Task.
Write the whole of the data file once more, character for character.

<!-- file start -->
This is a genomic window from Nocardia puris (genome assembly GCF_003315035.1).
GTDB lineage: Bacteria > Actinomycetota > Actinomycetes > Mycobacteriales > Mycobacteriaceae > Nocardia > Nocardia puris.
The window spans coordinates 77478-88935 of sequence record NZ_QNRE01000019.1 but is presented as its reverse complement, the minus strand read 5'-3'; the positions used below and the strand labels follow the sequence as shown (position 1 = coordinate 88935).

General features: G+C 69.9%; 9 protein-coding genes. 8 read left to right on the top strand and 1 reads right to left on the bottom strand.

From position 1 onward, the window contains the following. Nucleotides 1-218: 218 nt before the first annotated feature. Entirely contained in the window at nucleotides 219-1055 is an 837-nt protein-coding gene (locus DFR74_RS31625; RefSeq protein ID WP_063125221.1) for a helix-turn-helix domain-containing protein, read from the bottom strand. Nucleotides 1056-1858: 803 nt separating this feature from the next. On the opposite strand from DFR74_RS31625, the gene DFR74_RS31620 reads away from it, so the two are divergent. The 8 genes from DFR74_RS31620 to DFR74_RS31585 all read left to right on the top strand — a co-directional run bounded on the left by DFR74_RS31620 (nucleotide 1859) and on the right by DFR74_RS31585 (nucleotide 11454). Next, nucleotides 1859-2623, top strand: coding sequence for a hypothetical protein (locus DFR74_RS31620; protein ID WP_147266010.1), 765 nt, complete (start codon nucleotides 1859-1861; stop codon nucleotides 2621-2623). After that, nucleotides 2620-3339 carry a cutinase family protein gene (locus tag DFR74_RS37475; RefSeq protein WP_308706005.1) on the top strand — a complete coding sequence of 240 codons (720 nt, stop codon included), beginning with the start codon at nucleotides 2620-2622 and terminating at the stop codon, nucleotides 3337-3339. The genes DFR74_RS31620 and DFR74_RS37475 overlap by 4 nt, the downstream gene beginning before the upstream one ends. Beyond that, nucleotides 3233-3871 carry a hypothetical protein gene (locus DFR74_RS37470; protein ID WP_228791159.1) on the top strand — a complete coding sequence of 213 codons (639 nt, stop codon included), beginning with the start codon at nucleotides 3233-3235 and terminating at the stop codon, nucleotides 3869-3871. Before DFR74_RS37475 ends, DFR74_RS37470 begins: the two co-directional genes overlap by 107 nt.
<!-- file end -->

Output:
This is a genomic window from Nocardia puris (genome assembly GCF_003315035.1).
GTDB lineage: Bacteria > Actinomycetota > Actinomycetes > Mycobacteriales > Mycobacteriaceae > Nocardia > Nocardia puris.
The window spans coordinates 77478-88935 of sequence record NZ_QNRE01000019.1 but is presented as its reverse complement, the minus strand read 5'-3'; the positions used below and the strand labels follow the sequence as shown (position 1 = coordinate 88935).

General features: G+C 69.9%; 9 protein-coding genes. 8 read left to right on the top strand and 1 reads right to left on the bottom strand.

From position 1 onward, the window contains the following. Nucleotides 1-218: 218 nt before the first annotated feature. Entirely contained in the window at nucleotides 219-1055 is an 837-nt protein-coding gene (locus DFR74_RS31625; RefSeq protein ID WP_063125221.1) for a helix-turn-helix domain-containing protein, read from the bottom strand. Nucleotides 1056-1858: 803 nt separating this feature from the next. On the opposite strand from DFR74_RS31625, the gene DFR74_RS31620 reads away from it, so the two are divergent. The 8 genes from DFR74_RS31620 to DFR74_RS31585 all read left to right on the top strand — a co-directional run bounded on the left by DFR74_RS31620 (nucleotide 1859) and on the right by DFR74_RS31585 (nucleotide 11454). Next, nucleotides 1859-2623, top strand: coding sequence for a hypothetical protein (locus DFR74_RS31620; protein ID WP_147266010.1), 765 nt, complete (start codon nucleotides 1859-1861; stop codon nucleotides 2621-2623). After that, nucleotides 2620-3339 carry a cutinase family protein gene (locus tag DFR74_RS37475; RefSeq protein WP_308706005.1) on the top strand — a complete coding sequence of 240 codons (720 nt, stop codon included), beginning with the start codon at nucleotides 2620-2622 and terminating at the stop codon, nucleotides 3337-3339. The genes DFR74_RS31620 and DFR74_RS37475 overlap by 4 nt, the downstream gene beginning before the upstream one ends. Beyond that, nucleotides 3233-3871 carry a hypothetical protein gene (locus DFR74_RS37470; protein ID WP_228791159.1) on the top strand — a complete coding sequence of 213 codons (639 nt, stop codon included), beginning with the start codon at nucleotides 3233-3235 and terminating at the stop codon, nucleotides 3869-3871. Before DFR74_RS37475 ends, DFR74_RS37470 begins: the two co-directional genes overlap by 107 nt.